(c) the Indian Electricity Rules, 1956 made under section 37 of the Indian Electricity Act, 1910 as it stood before such repeal shall continue to be in force till the regulations under section 53 of this Act are made.
(5) Save as otherwise provided in sub-section (2), the mention of particular matters in that section, shall not be held to prejudice or affect the general application of section 6 of the General Clauses Act, 1897, with regard to the effect of repeals.
Section of the General Clauses Act is also furnished below:
6. Effect of repeal. Where this Act, or any 1 [Central Act] or Regulation made after the commencement of this Act, repeals any enactment hitherto made or hereafter to be made, then, unless a different intention appears, the repeal shall not
(a) revive anything not in force or existing at the time at which the repeal takes effect; or
(b) affect the previous operation of any enactment so repealed or anything duly done or suffered thereunder; or
(c) affect any right, privilege, obligation or liability acquired, accrued or incurred under any enactment so repealed;
In view of the above provisions, unless a different intention appears in the new Regulations and subject to the accrued privilege, obligation etc. in the form of a repugnancy, the IER 1956 should be treated as repealed.
Hence quoting any rule number or any technical point of IER will not be legally valid.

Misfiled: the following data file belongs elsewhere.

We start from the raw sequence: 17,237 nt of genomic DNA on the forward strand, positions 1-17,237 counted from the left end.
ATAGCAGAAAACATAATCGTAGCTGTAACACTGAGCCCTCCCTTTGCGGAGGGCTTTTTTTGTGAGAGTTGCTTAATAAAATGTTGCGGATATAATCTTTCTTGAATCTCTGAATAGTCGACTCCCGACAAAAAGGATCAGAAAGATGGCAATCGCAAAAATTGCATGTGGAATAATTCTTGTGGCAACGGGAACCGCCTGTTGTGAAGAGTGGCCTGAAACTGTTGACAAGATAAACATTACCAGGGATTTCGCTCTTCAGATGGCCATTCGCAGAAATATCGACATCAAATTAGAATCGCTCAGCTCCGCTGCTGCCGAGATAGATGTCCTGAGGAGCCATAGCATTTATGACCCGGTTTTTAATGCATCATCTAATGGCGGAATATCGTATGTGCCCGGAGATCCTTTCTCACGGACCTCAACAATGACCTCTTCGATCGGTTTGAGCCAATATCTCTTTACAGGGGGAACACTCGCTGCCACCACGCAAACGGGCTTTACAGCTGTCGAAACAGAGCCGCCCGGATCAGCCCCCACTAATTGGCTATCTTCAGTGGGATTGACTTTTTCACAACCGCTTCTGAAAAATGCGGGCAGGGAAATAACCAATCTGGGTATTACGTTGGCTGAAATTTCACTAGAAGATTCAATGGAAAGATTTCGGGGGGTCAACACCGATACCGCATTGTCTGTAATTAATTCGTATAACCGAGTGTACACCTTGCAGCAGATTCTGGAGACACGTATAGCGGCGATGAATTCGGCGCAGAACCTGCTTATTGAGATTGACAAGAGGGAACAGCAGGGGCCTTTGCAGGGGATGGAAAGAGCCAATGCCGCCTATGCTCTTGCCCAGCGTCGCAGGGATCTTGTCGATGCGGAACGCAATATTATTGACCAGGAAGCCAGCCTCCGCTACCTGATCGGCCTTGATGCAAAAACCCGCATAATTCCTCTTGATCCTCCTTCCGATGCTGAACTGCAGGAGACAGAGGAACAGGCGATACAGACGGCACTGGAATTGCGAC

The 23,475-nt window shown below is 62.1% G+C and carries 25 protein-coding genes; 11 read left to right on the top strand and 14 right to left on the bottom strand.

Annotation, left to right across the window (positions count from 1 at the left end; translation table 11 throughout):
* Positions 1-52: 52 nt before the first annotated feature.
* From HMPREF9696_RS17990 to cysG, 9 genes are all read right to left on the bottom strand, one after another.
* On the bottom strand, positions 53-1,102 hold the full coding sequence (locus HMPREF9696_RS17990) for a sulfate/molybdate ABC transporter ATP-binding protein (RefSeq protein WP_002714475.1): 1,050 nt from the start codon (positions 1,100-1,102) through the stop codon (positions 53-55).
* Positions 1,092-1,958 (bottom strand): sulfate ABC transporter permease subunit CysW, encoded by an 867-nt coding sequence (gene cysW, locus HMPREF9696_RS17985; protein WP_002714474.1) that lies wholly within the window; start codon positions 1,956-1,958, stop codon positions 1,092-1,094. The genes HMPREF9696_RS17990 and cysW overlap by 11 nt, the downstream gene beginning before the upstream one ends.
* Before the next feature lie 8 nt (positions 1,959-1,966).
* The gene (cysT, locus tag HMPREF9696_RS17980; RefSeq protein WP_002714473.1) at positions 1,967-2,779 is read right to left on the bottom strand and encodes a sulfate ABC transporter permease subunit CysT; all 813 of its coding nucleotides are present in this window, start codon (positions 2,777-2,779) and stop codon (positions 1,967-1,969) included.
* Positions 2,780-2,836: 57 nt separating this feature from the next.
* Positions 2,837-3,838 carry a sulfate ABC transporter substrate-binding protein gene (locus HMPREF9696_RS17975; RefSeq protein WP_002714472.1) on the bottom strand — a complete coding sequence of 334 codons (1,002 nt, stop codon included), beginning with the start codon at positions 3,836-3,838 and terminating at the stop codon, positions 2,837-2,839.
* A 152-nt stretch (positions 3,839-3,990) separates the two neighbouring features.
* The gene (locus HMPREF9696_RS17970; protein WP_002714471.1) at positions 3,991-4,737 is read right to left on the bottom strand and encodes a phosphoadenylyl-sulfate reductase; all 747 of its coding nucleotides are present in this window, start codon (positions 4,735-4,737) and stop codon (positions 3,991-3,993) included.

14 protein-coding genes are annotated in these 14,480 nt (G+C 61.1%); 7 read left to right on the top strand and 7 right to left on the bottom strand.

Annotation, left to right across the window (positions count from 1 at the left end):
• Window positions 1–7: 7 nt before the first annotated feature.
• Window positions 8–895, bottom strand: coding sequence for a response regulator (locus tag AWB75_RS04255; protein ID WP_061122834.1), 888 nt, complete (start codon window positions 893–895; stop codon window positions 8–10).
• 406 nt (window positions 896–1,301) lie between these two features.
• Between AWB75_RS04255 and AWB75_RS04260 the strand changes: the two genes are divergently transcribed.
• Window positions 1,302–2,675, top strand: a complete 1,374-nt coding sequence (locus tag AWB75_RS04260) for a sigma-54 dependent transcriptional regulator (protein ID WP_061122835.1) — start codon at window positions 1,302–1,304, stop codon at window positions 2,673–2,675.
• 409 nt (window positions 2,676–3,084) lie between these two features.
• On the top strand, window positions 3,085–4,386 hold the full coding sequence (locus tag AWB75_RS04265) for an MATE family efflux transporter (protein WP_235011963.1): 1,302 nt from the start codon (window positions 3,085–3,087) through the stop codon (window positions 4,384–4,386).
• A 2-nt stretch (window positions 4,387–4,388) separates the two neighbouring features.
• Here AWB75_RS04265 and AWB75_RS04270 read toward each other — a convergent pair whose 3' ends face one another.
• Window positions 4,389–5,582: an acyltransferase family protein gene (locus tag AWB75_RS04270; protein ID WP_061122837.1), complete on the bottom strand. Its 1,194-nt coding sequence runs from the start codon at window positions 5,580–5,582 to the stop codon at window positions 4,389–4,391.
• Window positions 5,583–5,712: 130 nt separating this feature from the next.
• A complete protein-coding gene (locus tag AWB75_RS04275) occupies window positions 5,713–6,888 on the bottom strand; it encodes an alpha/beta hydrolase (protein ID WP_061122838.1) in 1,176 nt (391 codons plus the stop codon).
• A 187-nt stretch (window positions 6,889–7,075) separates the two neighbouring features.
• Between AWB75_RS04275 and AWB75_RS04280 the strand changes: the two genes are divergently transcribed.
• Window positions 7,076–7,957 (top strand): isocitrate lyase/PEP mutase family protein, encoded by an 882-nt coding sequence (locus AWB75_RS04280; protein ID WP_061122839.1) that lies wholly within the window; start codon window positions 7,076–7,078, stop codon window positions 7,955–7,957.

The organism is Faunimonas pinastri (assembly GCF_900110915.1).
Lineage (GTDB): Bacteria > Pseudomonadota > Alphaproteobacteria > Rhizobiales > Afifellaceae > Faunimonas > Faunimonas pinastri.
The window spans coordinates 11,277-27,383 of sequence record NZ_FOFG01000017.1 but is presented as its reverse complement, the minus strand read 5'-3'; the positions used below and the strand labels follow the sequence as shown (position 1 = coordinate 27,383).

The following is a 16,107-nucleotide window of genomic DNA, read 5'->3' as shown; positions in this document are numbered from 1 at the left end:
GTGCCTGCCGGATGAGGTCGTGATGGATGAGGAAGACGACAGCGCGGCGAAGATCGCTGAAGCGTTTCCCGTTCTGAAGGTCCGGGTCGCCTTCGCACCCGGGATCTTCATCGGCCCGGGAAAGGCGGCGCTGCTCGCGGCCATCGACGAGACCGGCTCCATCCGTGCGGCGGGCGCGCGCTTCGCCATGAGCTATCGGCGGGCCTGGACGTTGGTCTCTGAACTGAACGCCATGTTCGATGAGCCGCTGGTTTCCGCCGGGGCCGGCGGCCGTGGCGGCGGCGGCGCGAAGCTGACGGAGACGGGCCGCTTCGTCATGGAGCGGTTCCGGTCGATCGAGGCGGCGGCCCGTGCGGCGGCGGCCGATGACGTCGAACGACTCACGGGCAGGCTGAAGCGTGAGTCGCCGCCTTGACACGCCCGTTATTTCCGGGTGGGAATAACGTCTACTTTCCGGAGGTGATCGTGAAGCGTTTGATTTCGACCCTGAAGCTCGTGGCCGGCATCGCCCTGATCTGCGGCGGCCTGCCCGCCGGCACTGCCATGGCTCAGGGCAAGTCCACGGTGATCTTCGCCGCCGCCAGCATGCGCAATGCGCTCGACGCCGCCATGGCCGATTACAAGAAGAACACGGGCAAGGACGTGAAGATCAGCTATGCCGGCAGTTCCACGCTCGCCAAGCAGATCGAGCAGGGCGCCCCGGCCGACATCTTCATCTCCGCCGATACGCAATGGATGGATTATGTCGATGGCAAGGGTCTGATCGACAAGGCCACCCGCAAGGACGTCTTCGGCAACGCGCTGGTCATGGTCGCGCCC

In large projects, compliance to British and American and often private standards are asked for, without any compliance to Indian standards. Is it legally, correct?? And how regulation 12 (2& 3) to be understood.
Answered by Shri. Debdas Goswami
Referring to standards other than Indian standards are not legally valid. e.g. the regulation 12 (3) explains "The material and apparatus used shall conform to the relevant specifications of the Bureau of Indian Standards or International Electro-Technical Commission where such specifications have already been laid down".
As a result, it is clear using national standards of other countries and private standards are legally not valid. Indian projects shall use IS standards or IEC standards.
Mr. Goswami recommended a small correction in the sub regulation 12 (2) as "Save as otherwise provided in these regulations, the relevant code of practice of the Bureau of Indian Standards or National Electrical Code, if any, shall be followed to carry out the purposes of this regulation and in the event of any inconsistency, the provisions of these regulations shall prevail". (the word "may" to be replaced by "shall"). With this correction, the Code of practices of BIS also is made mandatory.